It's also encouraging that many of the small publishers and indie authors are recognizing that $2.99 or less is the right price for an ebook. I said years ago that ebooks, assuming they have no DRM, should be priced at most the same as a used paperback copy, because that's their natural value. In either case, people are paying just for the story. In either case, when they finish reading it, they can stick it on the shelf, pitch it, or give it to someone else. Small publishers and indie authors who recognize this will do well. Those who have an inflated idea of the value of an ebook will fall by the way.


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Friday, 18 February 2011
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10:08 - One day blurs into another and my to-do list doesn't seem to get any shorter. Barbara and I drove over to L&R Transmissions first thing this morning to pick up her Trooper. AAMCO rebuilt the transmission, charged us $2,500, and didn't solve the problem. I wish I'd looked at the BBB ratings first. L&R has an A+ and AAMCO an F. Unfortunately, we assumed that because Merchant's Auto recommended AAMCO they'd do right by us. They didn't.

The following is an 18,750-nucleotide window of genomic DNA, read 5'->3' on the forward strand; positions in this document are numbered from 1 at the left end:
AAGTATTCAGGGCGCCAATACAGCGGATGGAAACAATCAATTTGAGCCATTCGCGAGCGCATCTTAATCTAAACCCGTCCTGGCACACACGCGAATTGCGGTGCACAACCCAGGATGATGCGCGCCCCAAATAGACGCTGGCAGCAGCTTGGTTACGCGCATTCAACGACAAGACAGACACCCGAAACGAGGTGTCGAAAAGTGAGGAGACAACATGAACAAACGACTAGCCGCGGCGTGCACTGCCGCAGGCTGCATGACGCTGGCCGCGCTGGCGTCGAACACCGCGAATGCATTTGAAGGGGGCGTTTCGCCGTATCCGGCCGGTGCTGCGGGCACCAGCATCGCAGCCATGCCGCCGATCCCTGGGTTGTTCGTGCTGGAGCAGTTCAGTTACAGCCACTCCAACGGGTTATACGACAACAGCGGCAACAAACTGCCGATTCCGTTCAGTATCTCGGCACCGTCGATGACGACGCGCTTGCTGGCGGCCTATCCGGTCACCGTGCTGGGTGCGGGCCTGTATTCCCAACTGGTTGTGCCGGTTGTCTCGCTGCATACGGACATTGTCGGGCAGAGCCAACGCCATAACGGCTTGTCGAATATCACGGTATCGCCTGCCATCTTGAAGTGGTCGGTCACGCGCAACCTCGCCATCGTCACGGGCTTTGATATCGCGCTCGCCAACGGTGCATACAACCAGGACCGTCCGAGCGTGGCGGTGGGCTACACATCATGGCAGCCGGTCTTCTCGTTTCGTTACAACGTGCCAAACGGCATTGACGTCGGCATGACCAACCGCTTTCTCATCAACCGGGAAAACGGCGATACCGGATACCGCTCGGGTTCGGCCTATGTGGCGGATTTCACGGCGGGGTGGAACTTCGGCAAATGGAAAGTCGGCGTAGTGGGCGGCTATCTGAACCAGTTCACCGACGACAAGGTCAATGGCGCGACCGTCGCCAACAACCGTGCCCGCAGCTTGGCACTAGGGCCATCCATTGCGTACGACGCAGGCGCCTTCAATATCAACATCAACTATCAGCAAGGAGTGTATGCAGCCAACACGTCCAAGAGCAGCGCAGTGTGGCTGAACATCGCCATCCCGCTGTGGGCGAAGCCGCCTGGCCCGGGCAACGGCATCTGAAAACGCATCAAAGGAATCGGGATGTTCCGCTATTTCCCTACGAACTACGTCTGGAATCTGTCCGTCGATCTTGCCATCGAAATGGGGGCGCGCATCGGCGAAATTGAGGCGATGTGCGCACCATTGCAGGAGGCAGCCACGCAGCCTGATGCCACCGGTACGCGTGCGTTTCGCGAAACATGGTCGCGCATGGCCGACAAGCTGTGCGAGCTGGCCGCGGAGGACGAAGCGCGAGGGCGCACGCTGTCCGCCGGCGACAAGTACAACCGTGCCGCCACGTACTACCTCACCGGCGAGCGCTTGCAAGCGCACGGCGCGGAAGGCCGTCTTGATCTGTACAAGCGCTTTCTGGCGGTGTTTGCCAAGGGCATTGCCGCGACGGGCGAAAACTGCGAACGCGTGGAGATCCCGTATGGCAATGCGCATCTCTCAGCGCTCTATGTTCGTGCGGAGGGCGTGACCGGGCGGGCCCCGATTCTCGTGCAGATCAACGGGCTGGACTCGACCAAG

The problem turned out to be, of all things, the alternator. The guy from L&R had to drive the truck around with an analyzer connected to it. Periodically, the alternator voltage would increase by several volts for two or three seconds, which basically stunned the transmission computer senseless. At any rate, the problem appears to be solved. And I'll tell anyone I know never, ever even consider taking your vehicle to an AAMCO. Ever.

Work continues on the biology book and the microchemistry kits. One issue I'm paying a lot of attention to for the biology book is reproducibility. Students who are just starting out need lab sessions that work as expected every time. There'll be plenty of time later for them to find out that experiments don't always work as expected, to say the least.


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Saturday, 19 February 2011